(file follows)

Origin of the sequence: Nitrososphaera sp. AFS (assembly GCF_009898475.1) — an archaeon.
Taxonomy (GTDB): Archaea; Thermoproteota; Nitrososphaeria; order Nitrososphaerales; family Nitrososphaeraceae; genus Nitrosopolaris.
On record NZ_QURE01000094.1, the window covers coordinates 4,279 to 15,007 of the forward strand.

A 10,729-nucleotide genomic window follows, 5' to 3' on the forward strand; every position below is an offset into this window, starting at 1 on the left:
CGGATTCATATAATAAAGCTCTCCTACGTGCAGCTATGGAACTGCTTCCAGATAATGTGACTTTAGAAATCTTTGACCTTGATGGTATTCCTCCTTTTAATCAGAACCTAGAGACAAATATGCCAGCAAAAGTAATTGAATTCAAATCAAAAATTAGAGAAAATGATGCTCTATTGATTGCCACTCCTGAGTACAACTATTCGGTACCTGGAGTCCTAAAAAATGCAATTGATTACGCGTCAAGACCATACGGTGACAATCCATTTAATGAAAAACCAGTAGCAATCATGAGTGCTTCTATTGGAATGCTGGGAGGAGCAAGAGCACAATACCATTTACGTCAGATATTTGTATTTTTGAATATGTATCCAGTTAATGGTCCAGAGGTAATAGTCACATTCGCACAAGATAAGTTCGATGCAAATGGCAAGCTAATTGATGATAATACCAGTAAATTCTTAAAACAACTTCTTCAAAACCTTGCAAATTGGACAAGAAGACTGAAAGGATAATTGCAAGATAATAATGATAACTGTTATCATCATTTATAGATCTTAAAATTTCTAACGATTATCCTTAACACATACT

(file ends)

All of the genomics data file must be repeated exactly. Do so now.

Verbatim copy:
Origin of the sequence: Nitrososphaera sp. AFS (assembly GCF_009898475.1) — an archaeon.
Taxonomy (GTDB): Archaea; Thermoproteota; Nitrososphaeria; order Nitrososphaerales; family Nitrososphaeraceae; genus Nitrosopolaris.
On record NZ_QURE01000094.1, the window covers coordinates 4,279 to 15,007 of the forward strand.

A 10,729-nucleotide genomic window follows, 5' to 3' on the forward strand; every position below is an offset into this window, starting at 1 on the left:
CGGATTCATATAATAAAGCTCTCCTACGTGCAGCTATGGAACTGCTTCCAGATAATGTGACTTTAGAAATCTTTGACCTTGATGGTATTCCTCCTTTTAATCAGAACCTAGAGACAAATATGCCAGCAAAAGTAATTGAATTCAAATCAAAAATTAGAGAAAATGATGCTCTATTGATTGCCACTCCTGAGTACAACTATTCGGTACCTGGAGTCCTAAAAAATGCAATTGATTACGCGTCAAGACCATACGGTGACAATCCATTTAATGAAAAACCAGTAGCAATCATGAGTGCTTCTATTGGAATGCTGGGAGGAGCAAGAGCACAATACCATTTACGTCAGATATTTGTATTTTTGAATATGTATCCAGTTAATGGTCCAGAGGTAATAGTCACATTCGCACAAGATAAGTTCGATGCAAATGGCAAGCTAATTGATGATAATACCAGTAAATTCTTAAAACAACTTCTTCAAAACCTTGCAAATTGGACAAGAAGACTGAAAGGATAATTGCAAGATAATAATGATAACTGTTATCATCATTTATAGATCTTAAAATTTCTAACGATTATCCTTAACACATACT